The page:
If it's in fact true that we are what we eat, it's always important to know what we're actually eating and where it comes from. The New York Times' recent article on the history and production of the budget favorite gyro tells us all about the industrial process that goes into making those mystery cones.
The process starts with boxes of raw beef and lamb trimmings, and ends with what looks like oversized Popsicles the shade of a Band-Aid. In between, the meat is run through a four-ton grinder, where bread crumbs, water, oregano and other seasonings are added. A clumpy paste emerges and is squeezed into a machine that checks for metal and bone. ("You can never be too careful," Mr. Tomaras said.) Hydraulic pressure -- 60 pounds per square inch -- is used to fuse the meat into cylinders, which are stacked on trays and then rolled into a flash freezer, where the temperature is 20 degrees below zero.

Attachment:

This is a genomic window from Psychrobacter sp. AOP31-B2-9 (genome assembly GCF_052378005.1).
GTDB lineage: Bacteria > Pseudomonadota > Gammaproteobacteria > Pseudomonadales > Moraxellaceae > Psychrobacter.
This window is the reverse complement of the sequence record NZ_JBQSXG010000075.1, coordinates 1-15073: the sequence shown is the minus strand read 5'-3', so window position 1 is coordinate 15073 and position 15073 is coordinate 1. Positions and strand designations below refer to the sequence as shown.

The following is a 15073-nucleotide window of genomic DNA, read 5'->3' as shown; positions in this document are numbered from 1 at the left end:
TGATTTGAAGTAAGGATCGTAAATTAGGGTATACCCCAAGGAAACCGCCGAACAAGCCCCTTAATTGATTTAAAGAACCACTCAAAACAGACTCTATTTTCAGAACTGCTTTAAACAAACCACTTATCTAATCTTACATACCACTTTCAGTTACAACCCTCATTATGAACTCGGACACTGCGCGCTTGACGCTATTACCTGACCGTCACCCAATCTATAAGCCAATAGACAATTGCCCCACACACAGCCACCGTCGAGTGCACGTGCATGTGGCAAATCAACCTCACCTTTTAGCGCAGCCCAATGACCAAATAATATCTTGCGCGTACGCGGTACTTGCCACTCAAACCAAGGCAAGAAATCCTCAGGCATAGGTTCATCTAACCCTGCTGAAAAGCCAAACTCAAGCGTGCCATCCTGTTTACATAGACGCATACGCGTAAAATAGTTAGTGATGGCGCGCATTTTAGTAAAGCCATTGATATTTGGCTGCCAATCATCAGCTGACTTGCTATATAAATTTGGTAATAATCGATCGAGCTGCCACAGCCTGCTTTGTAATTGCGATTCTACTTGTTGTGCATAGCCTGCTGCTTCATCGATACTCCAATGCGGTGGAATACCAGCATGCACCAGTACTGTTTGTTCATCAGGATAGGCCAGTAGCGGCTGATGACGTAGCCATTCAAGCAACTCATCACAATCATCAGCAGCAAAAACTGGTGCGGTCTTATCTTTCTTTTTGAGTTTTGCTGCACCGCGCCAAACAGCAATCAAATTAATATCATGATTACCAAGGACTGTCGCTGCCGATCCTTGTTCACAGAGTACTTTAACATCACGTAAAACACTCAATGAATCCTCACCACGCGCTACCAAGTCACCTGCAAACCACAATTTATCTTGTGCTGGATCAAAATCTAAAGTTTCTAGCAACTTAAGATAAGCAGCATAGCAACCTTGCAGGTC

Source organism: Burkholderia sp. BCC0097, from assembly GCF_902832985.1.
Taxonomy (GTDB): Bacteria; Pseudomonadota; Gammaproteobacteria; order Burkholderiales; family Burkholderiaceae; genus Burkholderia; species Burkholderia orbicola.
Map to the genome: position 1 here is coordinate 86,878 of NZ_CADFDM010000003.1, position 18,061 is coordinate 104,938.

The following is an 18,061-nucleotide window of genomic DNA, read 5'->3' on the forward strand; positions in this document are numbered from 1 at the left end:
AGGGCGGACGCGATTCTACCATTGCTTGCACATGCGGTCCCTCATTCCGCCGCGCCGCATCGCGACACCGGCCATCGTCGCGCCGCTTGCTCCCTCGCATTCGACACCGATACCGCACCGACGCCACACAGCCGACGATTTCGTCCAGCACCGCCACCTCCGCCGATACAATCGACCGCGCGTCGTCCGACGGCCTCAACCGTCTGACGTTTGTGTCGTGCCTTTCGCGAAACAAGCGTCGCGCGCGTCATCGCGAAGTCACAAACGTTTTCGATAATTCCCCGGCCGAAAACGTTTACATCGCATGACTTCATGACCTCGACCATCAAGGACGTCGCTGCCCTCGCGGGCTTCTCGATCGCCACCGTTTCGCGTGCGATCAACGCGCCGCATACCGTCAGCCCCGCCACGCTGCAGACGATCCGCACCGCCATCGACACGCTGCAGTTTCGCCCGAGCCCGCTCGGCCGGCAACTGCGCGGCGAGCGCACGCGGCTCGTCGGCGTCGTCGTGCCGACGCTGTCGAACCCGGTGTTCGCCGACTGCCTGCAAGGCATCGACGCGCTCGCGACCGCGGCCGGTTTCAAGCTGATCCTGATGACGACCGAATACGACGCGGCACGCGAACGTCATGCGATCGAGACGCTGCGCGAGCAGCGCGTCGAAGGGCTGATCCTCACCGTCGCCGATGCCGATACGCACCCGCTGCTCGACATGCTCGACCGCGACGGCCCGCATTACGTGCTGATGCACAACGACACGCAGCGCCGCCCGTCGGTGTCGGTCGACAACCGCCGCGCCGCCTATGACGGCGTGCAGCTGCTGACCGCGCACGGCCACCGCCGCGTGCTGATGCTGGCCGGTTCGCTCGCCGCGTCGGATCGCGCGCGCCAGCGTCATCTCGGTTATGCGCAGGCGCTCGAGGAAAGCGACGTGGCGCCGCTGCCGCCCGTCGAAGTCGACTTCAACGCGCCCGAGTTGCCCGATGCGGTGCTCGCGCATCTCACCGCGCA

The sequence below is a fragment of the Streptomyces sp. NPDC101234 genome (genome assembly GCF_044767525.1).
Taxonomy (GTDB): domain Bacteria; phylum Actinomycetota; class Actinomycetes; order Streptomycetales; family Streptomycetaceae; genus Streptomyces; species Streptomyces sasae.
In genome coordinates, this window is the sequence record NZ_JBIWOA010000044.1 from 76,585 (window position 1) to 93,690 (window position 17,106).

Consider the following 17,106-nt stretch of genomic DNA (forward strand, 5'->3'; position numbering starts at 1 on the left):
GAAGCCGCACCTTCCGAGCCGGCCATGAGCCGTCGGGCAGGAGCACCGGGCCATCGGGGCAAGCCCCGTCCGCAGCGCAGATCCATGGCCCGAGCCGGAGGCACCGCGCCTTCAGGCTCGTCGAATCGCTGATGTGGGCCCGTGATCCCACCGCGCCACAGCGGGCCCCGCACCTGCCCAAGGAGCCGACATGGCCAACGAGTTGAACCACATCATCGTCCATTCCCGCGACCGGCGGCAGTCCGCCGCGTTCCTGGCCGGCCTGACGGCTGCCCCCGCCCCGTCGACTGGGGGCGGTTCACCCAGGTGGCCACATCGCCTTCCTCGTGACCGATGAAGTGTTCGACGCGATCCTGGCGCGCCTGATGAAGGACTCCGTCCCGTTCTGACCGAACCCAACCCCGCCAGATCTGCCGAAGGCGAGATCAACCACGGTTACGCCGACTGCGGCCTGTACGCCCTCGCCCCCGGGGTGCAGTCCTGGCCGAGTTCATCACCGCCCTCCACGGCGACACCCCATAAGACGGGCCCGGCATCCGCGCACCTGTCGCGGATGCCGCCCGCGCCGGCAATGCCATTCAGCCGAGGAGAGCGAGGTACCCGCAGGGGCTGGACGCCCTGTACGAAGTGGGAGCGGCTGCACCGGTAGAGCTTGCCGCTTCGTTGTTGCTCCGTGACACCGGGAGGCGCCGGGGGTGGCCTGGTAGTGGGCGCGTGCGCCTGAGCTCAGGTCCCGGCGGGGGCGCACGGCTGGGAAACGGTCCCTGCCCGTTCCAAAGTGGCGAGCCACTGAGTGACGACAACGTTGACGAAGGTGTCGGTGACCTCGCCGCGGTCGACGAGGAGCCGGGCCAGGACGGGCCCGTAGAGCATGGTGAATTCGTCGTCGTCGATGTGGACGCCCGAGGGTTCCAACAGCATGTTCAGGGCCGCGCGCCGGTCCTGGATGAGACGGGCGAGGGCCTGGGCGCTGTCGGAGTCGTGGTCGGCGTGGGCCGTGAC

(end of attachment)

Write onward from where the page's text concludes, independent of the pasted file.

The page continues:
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If you want more of a visual, check out this footage filmed at Kronos foods, the largest gyro manufacturer in the US.